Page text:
To support safety and public health during the Covid-19 pandemic, all on-campus events are canceled until further notice.

Over the past few weeks of April I’ve been helping out at the ‘lunch with current students’ portion of Blue Jay Days—special visit days the admissions office offers specifically for admitted students and also at SOHOP & DISCO Days. I’ve had the opportunity to talk to dozens of admitted students and get to start knowing the members of the class of 2022.


Lots of questions come up frequently, but one that really resonated with me was if Hopkins was hard. I think that hard, while fair, might be a misleading in this situation. Hopkins is a school made up of over five thousand talented young adults, that sort of environment is a bit of a transition for lots of incoming students who might have felt unchallenged in high school. When surrounded by such talented people the bar will be raised, not only by the university but also by yourself—seeing people around you showing their passion and talent is inspiring and definitely drives you to ask more from yourself.


Though, back to the original question at hand: is Hopkins hard? Simply, yes. It will challenge you in ways you probably never were until coming to college. That said, it is also one of the most worthwhile and rewarding experiences you will ever have. Classes, research, & any other opportunity at Hopkins will likely push you to extend yourself beyond what’s easy for you, but in my opinion, that’s one of the best parts of Hopkins. It’s in this uncomfortable stretch to new or difficult topics that I’ve learned and grown the most over the past year.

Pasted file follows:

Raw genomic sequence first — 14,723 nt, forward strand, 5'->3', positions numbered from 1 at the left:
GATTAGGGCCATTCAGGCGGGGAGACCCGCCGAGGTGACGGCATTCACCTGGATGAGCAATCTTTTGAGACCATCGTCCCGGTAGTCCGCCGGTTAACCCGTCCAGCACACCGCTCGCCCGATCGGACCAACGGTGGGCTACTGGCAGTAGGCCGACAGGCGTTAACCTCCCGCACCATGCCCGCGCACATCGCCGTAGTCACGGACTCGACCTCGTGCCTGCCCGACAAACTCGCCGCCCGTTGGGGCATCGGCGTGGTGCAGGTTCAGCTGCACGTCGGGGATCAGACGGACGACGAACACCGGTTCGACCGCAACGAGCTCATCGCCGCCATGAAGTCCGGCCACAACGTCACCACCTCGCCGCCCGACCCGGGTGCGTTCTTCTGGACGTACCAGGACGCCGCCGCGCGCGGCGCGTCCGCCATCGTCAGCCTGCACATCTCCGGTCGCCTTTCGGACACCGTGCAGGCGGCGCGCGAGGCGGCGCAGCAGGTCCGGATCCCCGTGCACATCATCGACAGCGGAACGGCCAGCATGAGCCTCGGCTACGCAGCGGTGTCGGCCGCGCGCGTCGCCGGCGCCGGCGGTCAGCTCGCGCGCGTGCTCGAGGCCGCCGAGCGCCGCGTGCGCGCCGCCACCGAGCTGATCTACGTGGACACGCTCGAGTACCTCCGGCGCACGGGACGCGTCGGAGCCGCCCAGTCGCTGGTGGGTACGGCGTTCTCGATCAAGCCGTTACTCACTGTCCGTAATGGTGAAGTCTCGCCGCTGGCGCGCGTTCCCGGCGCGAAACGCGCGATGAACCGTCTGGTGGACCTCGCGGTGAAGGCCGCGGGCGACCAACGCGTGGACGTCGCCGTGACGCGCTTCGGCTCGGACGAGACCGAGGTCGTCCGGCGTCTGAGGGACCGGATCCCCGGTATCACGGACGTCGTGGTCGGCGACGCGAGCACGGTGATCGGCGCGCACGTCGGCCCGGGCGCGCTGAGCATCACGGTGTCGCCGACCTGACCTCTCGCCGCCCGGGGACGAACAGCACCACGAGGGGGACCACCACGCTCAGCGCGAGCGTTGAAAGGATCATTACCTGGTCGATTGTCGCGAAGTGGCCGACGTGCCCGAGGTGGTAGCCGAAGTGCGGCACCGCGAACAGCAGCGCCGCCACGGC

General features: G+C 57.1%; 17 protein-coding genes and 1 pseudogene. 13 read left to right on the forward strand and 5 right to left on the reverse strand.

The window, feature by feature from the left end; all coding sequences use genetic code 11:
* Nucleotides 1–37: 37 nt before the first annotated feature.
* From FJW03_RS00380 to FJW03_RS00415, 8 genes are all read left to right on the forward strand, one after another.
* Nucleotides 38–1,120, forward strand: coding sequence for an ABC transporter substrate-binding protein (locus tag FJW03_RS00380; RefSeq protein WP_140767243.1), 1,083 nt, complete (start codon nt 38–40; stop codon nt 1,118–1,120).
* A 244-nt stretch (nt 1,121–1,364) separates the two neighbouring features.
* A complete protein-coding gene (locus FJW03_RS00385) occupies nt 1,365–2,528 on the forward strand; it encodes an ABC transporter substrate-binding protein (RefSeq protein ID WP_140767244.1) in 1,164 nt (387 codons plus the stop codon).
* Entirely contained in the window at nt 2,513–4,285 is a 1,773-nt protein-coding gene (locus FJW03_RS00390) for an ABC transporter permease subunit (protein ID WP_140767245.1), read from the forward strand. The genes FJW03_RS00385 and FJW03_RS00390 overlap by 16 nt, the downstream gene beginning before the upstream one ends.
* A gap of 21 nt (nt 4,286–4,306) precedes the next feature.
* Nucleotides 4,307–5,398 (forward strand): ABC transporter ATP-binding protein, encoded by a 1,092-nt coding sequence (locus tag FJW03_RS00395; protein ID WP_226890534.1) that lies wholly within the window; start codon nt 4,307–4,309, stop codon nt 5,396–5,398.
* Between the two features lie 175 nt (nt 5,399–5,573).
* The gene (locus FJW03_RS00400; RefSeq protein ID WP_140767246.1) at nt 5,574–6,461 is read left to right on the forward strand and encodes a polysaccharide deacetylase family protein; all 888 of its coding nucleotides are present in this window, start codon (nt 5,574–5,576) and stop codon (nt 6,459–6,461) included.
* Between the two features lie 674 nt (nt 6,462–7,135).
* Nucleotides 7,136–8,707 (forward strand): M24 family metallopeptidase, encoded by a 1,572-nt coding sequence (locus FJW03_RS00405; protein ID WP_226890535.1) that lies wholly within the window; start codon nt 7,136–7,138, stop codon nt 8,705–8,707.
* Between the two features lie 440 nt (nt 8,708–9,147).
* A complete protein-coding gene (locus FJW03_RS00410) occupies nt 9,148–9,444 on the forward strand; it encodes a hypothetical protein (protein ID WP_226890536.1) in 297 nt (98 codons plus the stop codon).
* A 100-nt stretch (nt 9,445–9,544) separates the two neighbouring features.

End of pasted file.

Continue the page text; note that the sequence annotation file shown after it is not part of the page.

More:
Looking back over my freshman year, or even just this past semester, I’ve grown a lot. I’ve worked on projects bigger than I could ever have imagined. I’ve tackled classes harder than I would have thought possible for me. I’ve learned so much. Personally, this is the reason why I think Hopkins is special. At the end of the day, while getting a good grade is immediately rewarding (and definitely still a goal), it’s the mental growth and spirit of perseverance that is satisfying in the long run and what will stay with you well after you’ve left Hopkins.


A recent personal example of this, is from my Digital Systems Fundamentals class. Two weeks ago we were assigned a project to create the electronic logic to manage a traffic intersection, cycling through lights and pausing when traffic is present. When I first saw this problem, I felt overwhelmed and didn’t know how I would do it, but I started with what I did know. I asked questions when I needed help and worked at it. The first version I produced didn’t function right, but I troubleshot. I went through my work and found my mistakes and corrected for them, and in the end I finished the lab. This was one of the most satisfying projects I’ve worked on at Hopkins, not just because it worked, but because of the work I put in to get it to work. It was hard, but I learned a lot. This sort of challenge happens on a weekly, if not daily basis at Hopkins. It might seem scary at first, but when you lean in and embrace the challenge, you will amaze yourself with what you can be capable of doing.